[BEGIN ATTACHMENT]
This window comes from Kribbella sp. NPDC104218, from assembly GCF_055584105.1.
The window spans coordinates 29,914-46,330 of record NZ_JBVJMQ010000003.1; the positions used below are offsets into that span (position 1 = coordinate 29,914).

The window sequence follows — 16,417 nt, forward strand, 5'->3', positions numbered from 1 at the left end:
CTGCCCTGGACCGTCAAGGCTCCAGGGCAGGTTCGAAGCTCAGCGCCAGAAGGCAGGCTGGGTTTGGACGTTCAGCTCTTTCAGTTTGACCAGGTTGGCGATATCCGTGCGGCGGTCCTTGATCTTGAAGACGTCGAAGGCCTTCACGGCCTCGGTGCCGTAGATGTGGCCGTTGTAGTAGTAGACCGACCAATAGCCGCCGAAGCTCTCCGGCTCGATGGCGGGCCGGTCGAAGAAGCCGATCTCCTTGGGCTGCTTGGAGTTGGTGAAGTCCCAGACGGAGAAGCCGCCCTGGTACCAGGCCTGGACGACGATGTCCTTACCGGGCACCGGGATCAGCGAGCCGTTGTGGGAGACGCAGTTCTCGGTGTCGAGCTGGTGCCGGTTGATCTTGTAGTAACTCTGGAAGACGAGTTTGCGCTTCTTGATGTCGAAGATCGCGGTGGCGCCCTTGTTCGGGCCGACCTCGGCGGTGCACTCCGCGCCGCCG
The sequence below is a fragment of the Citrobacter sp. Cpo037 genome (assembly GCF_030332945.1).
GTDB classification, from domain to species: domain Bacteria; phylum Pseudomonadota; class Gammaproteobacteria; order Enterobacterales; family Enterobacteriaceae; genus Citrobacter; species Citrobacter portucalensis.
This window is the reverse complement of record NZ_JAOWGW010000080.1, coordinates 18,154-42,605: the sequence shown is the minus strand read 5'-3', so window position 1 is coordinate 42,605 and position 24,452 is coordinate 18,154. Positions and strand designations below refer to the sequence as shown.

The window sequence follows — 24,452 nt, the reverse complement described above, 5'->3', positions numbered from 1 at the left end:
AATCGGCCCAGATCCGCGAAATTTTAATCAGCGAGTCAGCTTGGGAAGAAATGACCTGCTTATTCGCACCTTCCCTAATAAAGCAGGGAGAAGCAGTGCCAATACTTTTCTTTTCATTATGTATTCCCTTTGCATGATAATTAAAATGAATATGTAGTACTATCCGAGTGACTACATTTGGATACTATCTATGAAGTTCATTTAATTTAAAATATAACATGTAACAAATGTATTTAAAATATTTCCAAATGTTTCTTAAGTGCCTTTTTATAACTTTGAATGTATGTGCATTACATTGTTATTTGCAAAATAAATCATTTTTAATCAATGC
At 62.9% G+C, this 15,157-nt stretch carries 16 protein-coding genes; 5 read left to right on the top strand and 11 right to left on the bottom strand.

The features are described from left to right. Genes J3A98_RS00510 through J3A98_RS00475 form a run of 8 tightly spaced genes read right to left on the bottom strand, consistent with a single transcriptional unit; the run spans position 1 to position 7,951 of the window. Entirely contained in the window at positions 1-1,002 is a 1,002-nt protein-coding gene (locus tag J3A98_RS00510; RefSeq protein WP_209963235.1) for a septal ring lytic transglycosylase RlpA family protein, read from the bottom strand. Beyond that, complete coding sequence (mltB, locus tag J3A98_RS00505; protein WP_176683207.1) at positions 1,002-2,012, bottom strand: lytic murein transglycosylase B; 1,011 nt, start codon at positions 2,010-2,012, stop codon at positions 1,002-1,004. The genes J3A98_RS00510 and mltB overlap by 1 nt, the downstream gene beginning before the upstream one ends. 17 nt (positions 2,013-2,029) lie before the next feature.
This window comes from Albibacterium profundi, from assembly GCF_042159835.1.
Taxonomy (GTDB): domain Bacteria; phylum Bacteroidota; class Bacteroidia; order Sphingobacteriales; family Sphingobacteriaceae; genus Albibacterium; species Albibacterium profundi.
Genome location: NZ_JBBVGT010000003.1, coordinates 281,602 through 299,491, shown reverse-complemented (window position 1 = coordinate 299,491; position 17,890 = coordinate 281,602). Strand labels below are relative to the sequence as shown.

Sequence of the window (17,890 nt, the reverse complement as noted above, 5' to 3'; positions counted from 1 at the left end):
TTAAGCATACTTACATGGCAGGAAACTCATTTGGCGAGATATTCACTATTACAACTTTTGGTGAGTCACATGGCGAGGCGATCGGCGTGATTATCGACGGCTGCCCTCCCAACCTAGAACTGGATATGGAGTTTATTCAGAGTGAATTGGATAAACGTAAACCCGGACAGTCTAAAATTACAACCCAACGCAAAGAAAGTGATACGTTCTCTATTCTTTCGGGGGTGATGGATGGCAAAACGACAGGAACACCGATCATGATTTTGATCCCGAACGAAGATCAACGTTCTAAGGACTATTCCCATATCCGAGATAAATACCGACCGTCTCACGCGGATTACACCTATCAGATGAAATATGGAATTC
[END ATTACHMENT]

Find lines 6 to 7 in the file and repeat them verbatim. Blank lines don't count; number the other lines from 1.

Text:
GTDB classification, from domain to species: domain Bacteria; phylum Pseudomonadota; class Gammaproteobacteria; order Enterobacterales; family Enterobacteriaceae; genus Citrobacter; species Citrobacter portucalensis.
This window is the reverse complement of record NZ_JAOWGW010000080.1, coordinates 18,154-42,605: the sequence shown is the minus strand read 5'-3', so window position 1 is coordinate 42,605 and position 24,452 is coordinate 18,154. Positions and strand designations below refer to the sequence as shown.